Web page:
An ideal place to get your bearings, Santa Bárbara Castle has panoramic views and a free museum, a helpful primer on Alicante’s rich history. You can follow a morning at the bustling Central Market with a visit to busy El Postiguet beach or a short boat ride to the quiet coves just offshore on Tabarca Island.

The nightlife of the Old Town, or El Barrio, is an attraction in itself. Known as la marcha alicantina, it promises a welcoming atmosphere in the pubs, clubs and tavernas between the Cathedral and Rambla de Méndez Núñez.

The concierge recommends…

  • Heading to the Explanada de España around sunset for the nightly paseo – a customary evening stroll along the city’s seaside promenade.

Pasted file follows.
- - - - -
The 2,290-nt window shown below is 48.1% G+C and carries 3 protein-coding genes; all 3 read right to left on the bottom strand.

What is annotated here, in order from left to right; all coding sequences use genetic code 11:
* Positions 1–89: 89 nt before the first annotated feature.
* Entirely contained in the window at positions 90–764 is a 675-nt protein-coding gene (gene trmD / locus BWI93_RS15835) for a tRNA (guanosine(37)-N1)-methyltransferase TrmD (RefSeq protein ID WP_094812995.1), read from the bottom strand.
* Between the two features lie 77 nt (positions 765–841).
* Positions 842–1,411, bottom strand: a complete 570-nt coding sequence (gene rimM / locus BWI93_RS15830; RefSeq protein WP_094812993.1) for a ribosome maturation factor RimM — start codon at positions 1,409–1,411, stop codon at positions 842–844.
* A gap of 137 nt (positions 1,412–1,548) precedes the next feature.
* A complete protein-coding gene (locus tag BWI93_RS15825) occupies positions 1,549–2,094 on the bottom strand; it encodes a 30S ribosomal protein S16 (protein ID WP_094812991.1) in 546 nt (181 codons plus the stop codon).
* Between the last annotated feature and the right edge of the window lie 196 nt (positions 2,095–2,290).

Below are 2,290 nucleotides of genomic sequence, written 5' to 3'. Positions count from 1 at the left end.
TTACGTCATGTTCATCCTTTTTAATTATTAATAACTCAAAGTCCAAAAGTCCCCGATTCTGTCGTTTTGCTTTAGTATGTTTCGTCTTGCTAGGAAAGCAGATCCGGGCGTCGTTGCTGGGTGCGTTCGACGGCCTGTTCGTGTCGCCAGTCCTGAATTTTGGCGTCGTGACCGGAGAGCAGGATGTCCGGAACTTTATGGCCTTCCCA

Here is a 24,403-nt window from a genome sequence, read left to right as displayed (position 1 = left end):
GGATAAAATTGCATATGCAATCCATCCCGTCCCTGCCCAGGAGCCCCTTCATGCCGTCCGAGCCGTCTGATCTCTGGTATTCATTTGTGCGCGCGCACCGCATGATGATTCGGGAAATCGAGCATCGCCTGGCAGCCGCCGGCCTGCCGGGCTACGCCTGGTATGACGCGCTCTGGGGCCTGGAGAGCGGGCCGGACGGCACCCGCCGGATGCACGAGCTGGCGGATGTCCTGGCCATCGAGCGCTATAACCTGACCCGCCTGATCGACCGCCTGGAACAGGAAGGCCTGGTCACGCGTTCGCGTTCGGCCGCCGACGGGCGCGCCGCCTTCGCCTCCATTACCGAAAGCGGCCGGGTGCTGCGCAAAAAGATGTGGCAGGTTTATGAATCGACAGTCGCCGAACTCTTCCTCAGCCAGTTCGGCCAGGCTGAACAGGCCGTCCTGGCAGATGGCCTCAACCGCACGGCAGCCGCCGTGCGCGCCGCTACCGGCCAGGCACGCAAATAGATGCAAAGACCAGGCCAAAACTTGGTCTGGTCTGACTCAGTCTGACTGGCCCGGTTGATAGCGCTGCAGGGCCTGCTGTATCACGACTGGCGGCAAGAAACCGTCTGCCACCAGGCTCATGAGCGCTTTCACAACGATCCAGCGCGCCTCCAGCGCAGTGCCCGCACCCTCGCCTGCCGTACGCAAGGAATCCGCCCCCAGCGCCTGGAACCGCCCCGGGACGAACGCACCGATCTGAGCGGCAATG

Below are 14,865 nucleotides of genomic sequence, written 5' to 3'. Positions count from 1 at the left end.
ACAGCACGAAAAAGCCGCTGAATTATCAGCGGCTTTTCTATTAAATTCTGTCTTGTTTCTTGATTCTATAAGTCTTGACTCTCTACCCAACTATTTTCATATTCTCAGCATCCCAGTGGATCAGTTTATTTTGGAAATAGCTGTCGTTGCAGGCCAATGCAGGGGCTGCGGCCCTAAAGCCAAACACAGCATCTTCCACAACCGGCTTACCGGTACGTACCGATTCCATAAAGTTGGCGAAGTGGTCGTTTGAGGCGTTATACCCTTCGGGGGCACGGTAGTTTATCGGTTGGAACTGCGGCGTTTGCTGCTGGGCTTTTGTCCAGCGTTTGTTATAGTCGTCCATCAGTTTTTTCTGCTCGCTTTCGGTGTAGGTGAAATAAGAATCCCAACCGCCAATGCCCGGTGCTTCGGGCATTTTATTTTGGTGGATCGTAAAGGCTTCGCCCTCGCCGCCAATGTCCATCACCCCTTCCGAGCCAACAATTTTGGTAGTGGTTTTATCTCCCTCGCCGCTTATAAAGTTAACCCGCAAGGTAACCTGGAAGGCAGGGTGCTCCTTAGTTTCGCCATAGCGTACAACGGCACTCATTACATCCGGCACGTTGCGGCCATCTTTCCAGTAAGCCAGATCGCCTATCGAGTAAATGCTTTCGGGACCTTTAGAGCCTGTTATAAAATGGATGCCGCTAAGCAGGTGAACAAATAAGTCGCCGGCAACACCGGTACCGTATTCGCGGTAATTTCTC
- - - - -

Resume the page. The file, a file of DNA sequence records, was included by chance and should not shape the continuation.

• Enjoying a tapas lunch at a bar or café terrace in the Plaza del Mercado Central.
  • Checking out 20th-century masterpieces by great Spanish painters like Pablo Picasso and Joan Miró at Alicante Museum of Contemporary Art (MACA).
  • Riding the tram out of town to San Juan beach, or farther up the coast for outings in the seaside resort of Benidorm.

Hotels in Alicante
Alicante is one of the busiest resorts on the Costa Blanca, with hotels in the city and along the adjoining Mediterranean coastline.

If you’re coming for sand and sea, San Juan beach is an ideal place to stay. You’ll find family-friendly accommodation a short walk from that expanse of white sand, with central Alicante less than eight kilometres away. If your idea of fun is more than just lying on a beach, hotel staff can help you book a round of golf or an action-packed day of watersports.